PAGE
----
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Savran: ACC's expansion taints its tradition

Saturday, May 17, 2003

Remember those tests with the "which of the following doesn't belong" questions?

You know ... tangerines, watermelons, screwdriver, apples ... which doesn't belong? Well try this one. North Carolina, North Carolina State, Duke, Syracuse, Wake Forest, Florida State, Boston College, Clemson, Maryland, Miami, Georgia Tech, Wake Forest.

Who doesn't belong?

Pick three.

Anyone able to count from one to 10 million fully understands why the Atlantic Coast Conference has become a corporate raider.

About $10 million would be its take from a conference championship football game, although it should also be noted that football doesn't boil the blood along tobacco road the way basketball and NASCAR do.

If Miami ends up playing Syracuse in Charlotte, N.C. or Washington, I don't think a rabid crowd of 70,000 is guaranteed.

Round the corners of the ball and hang baskets on the goal posts, now you're talking sellout.

The ACC believes that in addition to the bonanza of a championship football game, it also will be able to extract extra millions from television now that it has the highest of the high-profile football programs (Miami) under its revival tent.

But when Miami or Florida State plays Duke, Wake Forest or even Boston College, the country, even on this side of the great divide, will yawn benignly. And when Duke plays Wake, you've got Temple vs. Rutgers, southern division.

Plus the networks are beginning to learn that sports properties are becoming less and less profitable.

In other words, you might draw an audience, but even with good ratings, you can't recoup your costs through advertising. Especially in this economy.

The ACC also wanted greater exposure in larger television markets than Raleigh, N.C.; Charlotte, N.C.; and Tallahassee, Fla.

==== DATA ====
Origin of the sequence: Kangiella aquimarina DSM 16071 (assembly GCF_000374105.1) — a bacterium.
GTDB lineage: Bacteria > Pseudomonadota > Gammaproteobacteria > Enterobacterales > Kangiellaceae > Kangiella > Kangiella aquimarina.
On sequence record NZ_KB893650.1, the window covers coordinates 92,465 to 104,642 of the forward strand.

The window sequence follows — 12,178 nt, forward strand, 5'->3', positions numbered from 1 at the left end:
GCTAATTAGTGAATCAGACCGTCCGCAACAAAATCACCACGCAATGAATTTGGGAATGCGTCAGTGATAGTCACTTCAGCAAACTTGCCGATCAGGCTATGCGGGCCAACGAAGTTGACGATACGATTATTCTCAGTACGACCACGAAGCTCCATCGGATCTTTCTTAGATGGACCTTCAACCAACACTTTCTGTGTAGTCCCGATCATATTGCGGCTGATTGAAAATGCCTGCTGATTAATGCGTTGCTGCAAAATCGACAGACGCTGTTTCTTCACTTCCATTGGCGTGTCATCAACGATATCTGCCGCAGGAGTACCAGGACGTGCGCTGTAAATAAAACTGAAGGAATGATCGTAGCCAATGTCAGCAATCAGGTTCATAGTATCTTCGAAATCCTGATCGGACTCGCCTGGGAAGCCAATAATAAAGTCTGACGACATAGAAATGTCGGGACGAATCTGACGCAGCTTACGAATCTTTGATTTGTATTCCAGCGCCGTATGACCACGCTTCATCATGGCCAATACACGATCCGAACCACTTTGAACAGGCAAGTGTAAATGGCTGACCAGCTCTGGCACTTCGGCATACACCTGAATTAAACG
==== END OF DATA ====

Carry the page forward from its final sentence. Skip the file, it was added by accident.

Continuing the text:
To that end, Miami is a nice catch. But its real objective was to snag Boston, the fifth-largest TV market in the country. And Boston's tentacles generally reach throughout the New England area.

But I've got a news bulletin. People in Boston don't much care about Boston College. Unless Doug Flutie has somehow unearthed another year of eligibility, BC athletics go largely unnoticed up there, and generally get serious attention when there's absolutely nothing else going on.

Just because the games will be on a Boston television station doesn't necessarily mean anybody will watch.

And while a yearly visit from Duke and Carolina in basketball would spark some initial interest, will that defray the extra travel costs incurred by BC or Syracuse?

No matter what the Big East tries, this is going to happen. The ACC wasn't about to conduct a formal vote on expansion unless they already had Miami, Syracuse and Boston College in its hip pocket.

It's like what trial lawyers say: Don't ask a question unless you already know the answer.

All of this leaves Pitt and West Virginia homeless for the time being. No matter which way they turn, the prestige of their respective football programs is going to suffer when the traitorous trio leaves for Tobacco Road.

Pitt will be fine in basketball regardless, because ticket sales at the Petersen Events Center are predicated on how good Pitt is, not on whom it plays. If Pitt maintains its basketball status, games will continue to be sold out.

Being involved in some amalgamation of Conference USA would be just as good a level of basketball as the Big East.

Football is another story, although Pitt might be able to salvage interest by scheduling better non-conference opponents.

Bye-bye Ball State. There will be plenty of those in the conference.

When this hostile takeover is completed, the ACC will have its 12 teams, its championship football game, its millions and its increased exposure.

What it will not have any longer is its identity.

When you think of college basketball, you think of the ACC, you think of Duke, North Carolina and N.C. State within 30 miles of each other. Their geographical rivalries make the Backyard Brawl look downright transcontinental.

When you think of the ACC and you think of the best conference basketball tournament, the passion, the great players and coaches throughout the years.

Now what will we think when Boston College starts a rivalry with Wake Forest?

Or how about Syracuse vs. Clemson? Entirely too much orange.

Some of the best things -- and best things are dwindling rapidly -- about college athletics are the traditions and identities.

With this tainted merger, both tradition and identity are about to take a tremendous beating.

Stan Savran is the host of a sports talk show from 3-6 p.m. weekdays on WBGG-AM (970).

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